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The rules of the game were learned long ago in Queens, N.Y., where Trump's grandfather, a hard-drinking Swedish immigrant, left his son Fred an orphan at eleven. Fred soon began building middle-class houses, and eventually he put up some 24,000 apartments in Brooklyn, Queens and Staten Island, including a 23- room spread where he and Mary Trump raised their five children. Young Donald was no more than five when Fred began taking him to inspect building sites, and at 13 he was driving a bulldozer. "I learned a lot from him," says ( Trump. "I learned about toughness in a very tough business." He also learned, as an adolescent rent collector, that he didn't much like that kind of work. "It's much easier," he says now, "to sell an apartment to Johnny Carson or Steven Spielberg for $4 million than it is to collect a couple of dollars of rent in Brooklyn."
His older brother, Fred Trump Jr., rebelled against carrying on the family business. He became an airline pilot, took to drink and died of alcoholism in 1981 at the age of 43. "He was a really wonderful guy who didn't particularly like this business," says Trump. "It was a sad thing. It is something I have never been able to figure out. It was one of the most difficult things I've had to deal with."
Young Donald was, in his own words, so "rambunctious" and "aggressive" that his father sent him to the New York Military Academy, where he became captain of cadets in his senior year. After two years at Fordham, he got his degree from the Wharton School, then returned to the New York real estate wars.
His first major coup came in 1976, when he persuaded the bankrupt Penn Central Railroad to sell him for $10 million the dilapidated Commodore Hotel adjoining Grand Central Station. It was typical of the kind of deal that Trump now calls "my favorite art form." An unknown and unwealthy hustler of 30, he had to persuade some bankers to lend him $80 million (he did) and some politicians to give him a $120 million tax abatement (he did). It did not hurt that Fred Trump was a regular contributor to the Brooklyn Democratic machine, or that Governor Hugh Carey and Mayor Abe Beame both happened to be Brooklyn Democrats, or that Trump put Carey's chief fund raiser on his payroll. Young Trump also had to find an architect to build a reflecting glass sheath over the decaying hotel (and he did: Der Scutt of Gruzen & Partners) and to find somebody who knew how to run a hotel (and he did: Hyatt).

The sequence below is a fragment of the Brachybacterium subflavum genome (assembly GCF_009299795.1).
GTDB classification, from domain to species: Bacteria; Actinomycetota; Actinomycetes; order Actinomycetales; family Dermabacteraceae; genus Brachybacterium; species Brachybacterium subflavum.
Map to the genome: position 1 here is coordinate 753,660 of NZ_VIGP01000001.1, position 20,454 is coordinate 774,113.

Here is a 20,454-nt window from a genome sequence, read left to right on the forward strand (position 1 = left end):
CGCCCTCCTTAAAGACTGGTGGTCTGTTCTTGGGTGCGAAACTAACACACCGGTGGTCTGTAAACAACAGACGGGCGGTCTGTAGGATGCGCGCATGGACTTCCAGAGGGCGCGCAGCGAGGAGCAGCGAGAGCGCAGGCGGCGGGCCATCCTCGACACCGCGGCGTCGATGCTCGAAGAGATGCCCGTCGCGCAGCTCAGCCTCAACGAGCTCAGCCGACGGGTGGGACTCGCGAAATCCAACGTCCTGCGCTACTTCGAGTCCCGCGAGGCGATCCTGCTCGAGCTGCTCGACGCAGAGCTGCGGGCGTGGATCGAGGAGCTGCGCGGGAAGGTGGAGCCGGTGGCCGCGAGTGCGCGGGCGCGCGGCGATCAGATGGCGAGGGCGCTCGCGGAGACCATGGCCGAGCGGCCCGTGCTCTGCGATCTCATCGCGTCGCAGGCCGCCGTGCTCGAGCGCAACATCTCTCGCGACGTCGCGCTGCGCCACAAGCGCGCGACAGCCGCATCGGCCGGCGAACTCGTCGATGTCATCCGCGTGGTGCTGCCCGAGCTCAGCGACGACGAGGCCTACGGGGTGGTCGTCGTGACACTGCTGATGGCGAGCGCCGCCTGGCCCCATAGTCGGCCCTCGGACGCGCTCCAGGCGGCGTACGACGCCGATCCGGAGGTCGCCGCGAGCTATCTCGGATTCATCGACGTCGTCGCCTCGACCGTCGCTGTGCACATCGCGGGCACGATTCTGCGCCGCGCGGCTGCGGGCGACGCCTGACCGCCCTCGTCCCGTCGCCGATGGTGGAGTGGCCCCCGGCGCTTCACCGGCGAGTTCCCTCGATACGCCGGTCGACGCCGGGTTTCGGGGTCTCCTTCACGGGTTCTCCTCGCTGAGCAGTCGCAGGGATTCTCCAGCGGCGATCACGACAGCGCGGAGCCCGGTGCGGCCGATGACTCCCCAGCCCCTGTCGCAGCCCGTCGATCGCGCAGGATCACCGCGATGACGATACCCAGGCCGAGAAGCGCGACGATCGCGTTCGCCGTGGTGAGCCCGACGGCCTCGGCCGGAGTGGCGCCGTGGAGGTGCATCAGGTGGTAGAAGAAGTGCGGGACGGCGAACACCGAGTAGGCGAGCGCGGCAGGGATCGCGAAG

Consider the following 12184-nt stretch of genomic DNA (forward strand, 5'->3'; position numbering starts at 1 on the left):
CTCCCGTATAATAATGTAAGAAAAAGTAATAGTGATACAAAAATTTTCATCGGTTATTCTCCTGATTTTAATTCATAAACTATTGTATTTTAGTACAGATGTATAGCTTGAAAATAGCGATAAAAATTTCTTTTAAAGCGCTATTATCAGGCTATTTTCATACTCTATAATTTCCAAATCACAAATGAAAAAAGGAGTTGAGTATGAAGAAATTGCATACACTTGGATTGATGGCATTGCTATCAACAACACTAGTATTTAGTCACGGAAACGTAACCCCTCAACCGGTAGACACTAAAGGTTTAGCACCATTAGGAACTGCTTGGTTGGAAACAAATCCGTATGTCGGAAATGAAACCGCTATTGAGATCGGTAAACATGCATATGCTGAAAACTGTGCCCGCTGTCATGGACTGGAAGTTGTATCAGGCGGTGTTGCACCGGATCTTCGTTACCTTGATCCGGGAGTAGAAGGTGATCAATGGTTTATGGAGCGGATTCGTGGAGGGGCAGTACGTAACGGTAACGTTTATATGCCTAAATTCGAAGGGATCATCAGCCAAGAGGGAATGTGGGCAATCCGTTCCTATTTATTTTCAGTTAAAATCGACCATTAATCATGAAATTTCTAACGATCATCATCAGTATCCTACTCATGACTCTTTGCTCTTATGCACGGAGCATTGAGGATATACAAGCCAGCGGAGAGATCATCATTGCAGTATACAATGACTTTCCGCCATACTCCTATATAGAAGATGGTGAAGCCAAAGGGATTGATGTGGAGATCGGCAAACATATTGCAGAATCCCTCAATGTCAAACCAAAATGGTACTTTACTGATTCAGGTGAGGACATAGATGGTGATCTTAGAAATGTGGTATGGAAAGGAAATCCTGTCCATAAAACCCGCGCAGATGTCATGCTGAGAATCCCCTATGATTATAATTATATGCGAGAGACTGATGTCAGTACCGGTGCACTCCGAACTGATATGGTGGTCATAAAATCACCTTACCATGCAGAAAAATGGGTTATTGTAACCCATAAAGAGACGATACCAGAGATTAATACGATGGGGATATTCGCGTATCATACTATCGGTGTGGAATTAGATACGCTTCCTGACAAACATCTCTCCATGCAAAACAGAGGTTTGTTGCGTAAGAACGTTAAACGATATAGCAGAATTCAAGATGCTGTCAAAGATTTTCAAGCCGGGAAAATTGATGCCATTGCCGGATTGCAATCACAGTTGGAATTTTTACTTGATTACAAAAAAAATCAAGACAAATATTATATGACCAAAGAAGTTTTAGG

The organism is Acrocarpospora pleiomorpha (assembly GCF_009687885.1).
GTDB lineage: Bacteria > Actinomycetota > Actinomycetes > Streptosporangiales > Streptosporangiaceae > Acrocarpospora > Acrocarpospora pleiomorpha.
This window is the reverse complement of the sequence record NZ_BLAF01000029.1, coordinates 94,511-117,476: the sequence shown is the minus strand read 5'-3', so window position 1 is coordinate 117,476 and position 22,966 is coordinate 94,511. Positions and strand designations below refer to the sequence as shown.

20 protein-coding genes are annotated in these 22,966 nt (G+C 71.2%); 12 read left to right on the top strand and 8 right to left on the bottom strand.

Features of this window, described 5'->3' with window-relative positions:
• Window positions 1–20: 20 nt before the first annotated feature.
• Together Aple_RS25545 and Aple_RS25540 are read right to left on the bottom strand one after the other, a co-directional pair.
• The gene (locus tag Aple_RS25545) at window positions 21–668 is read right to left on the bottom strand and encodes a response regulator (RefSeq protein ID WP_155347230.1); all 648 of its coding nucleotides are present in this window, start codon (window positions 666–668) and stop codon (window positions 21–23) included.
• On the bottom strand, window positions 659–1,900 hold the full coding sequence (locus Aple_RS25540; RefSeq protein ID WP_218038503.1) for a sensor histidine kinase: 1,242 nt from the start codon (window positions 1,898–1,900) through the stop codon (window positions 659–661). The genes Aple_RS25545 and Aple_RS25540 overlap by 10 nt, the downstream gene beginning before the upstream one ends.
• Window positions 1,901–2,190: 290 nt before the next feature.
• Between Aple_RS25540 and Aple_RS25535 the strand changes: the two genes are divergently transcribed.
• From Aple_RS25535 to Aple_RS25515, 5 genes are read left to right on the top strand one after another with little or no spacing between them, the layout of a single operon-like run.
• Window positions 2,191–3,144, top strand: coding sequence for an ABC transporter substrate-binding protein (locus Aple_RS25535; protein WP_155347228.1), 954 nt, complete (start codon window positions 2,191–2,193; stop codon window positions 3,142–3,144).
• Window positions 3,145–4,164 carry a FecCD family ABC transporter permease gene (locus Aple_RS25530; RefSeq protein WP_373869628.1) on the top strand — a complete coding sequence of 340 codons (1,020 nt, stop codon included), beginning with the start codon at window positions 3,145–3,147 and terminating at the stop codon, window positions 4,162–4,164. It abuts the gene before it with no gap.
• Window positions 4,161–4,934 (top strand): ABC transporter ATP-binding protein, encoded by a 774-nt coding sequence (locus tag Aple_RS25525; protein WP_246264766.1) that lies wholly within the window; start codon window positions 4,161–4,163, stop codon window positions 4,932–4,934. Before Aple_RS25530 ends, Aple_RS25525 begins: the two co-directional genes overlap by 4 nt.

It all took four years, but the glittering Grand Hyatt Hotel that opened in 1980 established Trump as a man who could get things done. It also brings in, he says happily, an annual profit of $30 million. Most of Trump's other projects are essentially more of the same -- more bargaining, more building, more bucks.